What do they look like?
Purple sandpipers are medium sized waders with grey bodies, light bellies, and dark streaks. In the summer, they are browner compared to their darker grey appearance in winter. When in flight they have a distinct white line on their wings and their tails are black with white sides. Their bills are dark and curve downwards. They have dull yellow-orange legs.
When can I see them in Scotland?
You can spot purple sandpipers most of the year. They are (mainly) winter visitors but only leave to breed between May and July, journeying north to places such as Scandinavia and Greenland.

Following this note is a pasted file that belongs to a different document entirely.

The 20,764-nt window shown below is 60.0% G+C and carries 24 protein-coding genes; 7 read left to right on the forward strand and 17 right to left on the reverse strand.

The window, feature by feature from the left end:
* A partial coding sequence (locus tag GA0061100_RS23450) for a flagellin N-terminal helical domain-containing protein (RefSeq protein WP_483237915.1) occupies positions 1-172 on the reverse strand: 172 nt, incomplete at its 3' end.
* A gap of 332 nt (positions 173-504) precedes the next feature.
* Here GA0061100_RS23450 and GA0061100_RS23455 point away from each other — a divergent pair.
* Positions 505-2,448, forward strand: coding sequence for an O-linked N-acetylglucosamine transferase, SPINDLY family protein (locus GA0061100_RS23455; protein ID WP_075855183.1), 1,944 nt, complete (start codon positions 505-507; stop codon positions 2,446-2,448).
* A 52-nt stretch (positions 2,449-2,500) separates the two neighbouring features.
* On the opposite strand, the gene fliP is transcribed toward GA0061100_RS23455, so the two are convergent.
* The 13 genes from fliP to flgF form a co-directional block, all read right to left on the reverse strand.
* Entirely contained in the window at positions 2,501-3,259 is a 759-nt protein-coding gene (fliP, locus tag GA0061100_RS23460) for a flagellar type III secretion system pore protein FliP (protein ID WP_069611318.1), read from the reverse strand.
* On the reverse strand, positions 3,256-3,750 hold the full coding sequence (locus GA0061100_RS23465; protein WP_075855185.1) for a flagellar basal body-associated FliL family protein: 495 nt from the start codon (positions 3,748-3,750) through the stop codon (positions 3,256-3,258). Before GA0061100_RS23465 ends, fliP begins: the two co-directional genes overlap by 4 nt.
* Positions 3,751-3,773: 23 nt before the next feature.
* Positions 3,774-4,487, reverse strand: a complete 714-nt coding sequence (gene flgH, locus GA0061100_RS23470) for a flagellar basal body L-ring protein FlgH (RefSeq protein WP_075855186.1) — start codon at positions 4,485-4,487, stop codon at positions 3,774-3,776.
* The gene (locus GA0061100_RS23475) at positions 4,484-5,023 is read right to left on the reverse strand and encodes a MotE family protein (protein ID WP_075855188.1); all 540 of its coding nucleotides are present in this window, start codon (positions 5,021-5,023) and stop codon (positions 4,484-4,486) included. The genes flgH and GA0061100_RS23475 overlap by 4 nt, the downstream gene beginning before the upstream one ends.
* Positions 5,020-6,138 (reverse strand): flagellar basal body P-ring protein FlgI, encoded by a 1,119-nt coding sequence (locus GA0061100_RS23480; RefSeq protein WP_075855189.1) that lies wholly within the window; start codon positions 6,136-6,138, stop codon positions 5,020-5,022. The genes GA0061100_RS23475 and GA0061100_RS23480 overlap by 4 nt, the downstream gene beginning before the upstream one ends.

Where can I see them in Scotland?
Purple sandpipers prefer rocky shores covered with seaweed and are commonly spotted foraging with flocks of turnstones (Arenaria interpres). You can see them on Orkney, Shetland and Scotland’s east coast.
In the UK, bird species with breeding, passage or wintering populations are assessed by experts and assigned to Red, Amber or Green lists of conservation concern. Purple sandpipers are currently a ‘Red’ listed species.